Living apart, together!
You may be forced to live separately by choice or by necessity including maintaining separate residences. You may have many reasons for doing this including work availability, care of elderly family relatives in another city or country or to support adult children as they pursue university and career opportunities far afield.
However, if you live separately from your partner, are you still in a relationship and what should happen if you break up? What happens if you have drifted apart?
These questions are not easy to answer.
If you are married then according to law you continue to be married until divorce. However in most cases divorce can only take place after 12 months of separation. Can your time apart count toward this period of separation?
This depends on whether your marriage has irretrievably broken down. Physical separation is not enough. Your marriage has to have actually broken down. Whether this has happened or not is in part determined by whether you both think it has. If your marriage has broken down then you may need legal advice regarding potential property division, child care arrangements and divorce.
What happens if you believe you are in a de-facto relationship and living apart? The Family Court can only make orders affecting your financial matters if you have been in a de-facto relationship for two years or more, or you have a child through your relationship or you have made a substantial contribution to property or welfare of your family and there would be injustice if the Court did not intervene. Therefore if you have a child the Court can intervene in your financial affairs whether you live together or not.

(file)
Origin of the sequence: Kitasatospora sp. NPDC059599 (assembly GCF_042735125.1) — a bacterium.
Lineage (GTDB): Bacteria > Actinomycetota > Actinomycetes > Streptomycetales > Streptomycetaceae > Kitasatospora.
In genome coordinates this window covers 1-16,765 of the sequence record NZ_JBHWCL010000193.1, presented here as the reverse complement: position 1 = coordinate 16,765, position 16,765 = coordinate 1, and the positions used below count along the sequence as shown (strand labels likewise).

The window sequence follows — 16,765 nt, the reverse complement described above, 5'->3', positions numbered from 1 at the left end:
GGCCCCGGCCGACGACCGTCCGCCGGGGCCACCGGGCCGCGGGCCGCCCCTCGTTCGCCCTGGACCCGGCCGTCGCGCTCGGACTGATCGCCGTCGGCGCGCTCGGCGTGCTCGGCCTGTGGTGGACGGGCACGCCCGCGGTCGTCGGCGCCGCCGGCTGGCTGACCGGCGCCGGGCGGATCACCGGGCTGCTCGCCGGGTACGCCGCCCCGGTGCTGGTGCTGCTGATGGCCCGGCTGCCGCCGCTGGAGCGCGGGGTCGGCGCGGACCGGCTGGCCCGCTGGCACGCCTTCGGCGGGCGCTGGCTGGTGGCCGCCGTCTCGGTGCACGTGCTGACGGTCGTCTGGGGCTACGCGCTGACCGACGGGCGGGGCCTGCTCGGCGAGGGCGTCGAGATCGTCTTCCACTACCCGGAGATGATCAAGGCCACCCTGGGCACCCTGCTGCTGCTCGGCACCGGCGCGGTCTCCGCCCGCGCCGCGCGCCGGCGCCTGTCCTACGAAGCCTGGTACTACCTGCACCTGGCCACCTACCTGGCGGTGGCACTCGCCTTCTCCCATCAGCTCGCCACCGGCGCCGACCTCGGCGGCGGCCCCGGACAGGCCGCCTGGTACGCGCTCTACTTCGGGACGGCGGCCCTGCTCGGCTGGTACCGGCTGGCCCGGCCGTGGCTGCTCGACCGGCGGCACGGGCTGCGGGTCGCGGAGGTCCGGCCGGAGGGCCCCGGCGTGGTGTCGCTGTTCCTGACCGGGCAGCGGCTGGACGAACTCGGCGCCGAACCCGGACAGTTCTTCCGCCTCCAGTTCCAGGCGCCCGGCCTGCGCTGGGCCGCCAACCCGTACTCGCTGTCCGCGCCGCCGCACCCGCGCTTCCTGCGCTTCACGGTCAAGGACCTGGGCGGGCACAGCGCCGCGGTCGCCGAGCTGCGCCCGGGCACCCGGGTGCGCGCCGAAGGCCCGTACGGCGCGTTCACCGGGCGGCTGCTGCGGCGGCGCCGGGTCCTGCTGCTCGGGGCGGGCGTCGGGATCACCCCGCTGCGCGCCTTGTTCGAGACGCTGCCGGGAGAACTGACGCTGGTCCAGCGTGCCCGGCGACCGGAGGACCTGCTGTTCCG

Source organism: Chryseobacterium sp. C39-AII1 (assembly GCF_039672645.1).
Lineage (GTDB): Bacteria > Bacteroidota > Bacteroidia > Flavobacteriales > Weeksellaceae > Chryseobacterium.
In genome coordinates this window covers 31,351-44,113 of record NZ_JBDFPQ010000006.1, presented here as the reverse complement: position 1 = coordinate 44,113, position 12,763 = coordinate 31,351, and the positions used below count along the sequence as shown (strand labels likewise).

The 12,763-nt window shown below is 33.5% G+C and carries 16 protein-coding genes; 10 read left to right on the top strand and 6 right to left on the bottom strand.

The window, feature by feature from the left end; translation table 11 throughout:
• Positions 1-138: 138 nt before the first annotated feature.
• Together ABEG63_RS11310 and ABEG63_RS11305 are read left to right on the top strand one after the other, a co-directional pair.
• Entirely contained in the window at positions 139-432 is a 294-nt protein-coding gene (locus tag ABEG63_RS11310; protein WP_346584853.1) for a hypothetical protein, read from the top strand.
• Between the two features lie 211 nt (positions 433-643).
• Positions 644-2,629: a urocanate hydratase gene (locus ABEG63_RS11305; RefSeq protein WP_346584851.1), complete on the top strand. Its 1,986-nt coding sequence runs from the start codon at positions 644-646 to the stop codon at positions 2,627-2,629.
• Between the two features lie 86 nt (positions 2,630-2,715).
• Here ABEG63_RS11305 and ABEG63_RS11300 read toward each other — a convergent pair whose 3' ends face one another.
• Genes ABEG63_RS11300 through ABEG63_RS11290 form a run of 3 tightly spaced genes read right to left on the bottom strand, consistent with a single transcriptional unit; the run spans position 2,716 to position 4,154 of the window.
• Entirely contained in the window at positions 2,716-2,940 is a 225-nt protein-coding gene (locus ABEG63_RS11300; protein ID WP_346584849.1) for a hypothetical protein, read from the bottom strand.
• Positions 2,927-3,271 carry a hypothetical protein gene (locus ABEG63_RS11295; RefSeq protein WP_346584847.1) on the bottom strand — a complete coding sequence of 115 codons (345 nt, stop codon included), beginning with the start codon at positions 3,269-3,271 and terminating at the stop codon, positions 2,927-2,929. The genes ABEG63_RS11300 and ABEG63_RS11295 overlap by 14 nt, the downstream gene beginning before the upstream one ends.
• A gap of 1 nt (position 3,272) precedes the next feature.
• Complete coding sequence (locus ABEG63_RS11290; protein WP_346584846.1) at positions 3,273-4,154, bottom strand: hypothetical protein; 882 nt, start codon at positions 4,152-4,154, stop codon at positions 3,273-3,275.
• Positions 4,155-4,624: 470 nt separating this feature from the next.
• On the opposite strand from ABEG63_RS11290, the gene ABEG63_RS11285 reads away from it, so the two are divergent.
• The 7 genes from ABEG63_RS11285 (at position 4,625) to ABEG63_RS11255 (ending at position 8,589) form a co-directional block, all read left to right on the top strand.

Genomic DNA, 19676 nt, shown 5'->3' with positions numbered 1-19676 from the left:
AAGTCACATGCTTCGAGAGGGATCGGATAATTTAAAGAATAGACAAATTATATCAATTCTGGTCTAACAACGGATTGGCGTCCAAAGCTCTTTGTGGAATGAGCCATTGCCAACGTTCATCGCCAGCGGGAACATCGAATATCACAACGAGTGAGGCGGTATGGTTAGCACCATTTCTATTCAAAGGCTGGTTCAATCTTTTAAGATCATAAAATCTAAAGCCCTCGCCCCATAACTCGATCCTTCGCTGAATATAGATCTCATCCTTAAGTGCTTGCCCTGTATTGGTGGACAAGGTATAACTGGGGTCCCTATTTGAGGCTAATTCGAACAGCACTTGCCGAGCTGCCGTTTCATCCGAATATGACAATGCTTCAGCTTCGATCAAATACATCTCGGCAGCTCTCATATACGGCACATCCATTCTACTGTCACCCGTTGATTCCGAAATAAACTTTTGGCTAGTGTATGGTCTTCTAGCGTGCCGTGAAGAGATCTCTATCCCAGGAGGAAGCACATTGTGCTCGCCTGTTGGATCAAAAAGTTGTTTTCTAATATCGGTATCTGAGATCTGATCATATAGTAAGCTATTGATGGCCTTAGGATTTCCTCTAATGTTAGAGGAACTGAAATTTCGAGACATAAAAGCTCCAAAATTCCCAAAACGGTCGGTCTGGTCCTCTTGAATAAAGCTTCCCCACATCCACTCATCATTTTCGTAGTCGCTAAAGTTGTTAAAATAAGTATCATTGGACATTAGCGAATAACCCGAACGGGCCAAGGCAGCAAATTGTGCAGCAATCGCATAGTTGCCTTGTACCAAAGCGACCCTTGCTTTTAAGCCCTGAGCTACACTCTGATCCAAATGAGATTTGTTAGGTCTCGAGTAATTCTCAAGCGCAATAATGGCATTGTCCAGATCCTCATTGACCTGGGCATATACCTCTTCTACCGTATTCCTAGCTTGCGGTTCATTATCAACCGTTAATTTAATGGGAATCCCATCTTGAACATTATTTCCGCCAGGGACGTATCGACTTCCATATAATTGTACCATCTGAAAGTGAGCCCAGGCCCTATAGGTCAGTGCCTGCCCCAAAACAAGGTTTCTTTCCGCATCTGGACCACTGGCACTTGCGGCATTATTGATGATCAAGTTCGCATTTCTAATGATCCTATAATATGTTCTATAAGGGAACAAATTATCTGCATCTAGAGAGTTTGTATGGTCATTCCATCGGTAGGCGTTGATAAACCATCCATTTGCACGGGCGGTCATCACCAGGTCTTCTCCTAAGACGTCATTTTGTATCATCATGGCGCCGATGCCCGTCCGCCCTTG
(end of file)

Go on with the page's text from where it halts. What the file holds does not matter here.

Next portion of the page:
However, living together is only one of the factors that can indicate whether a de-facto relationship exists. It is a very strong indicator but not conclusive. Some other factors include the length of time of your relationship, whether you have cultivated a reputation in the public as being in a de-facto relationship, whether you have had sex with your partner, intermingling of each other’s finances or a financial dependency of one to the other, jointly owning property with your partner and whether, despite living apart, you have a mutual commitment to a shared life with your partner.
Along with our economy, relationships are being globalised and like our economy this brings challenges and uncertainty. Should you have concerns, then contact one of our friendly team for confidential advice.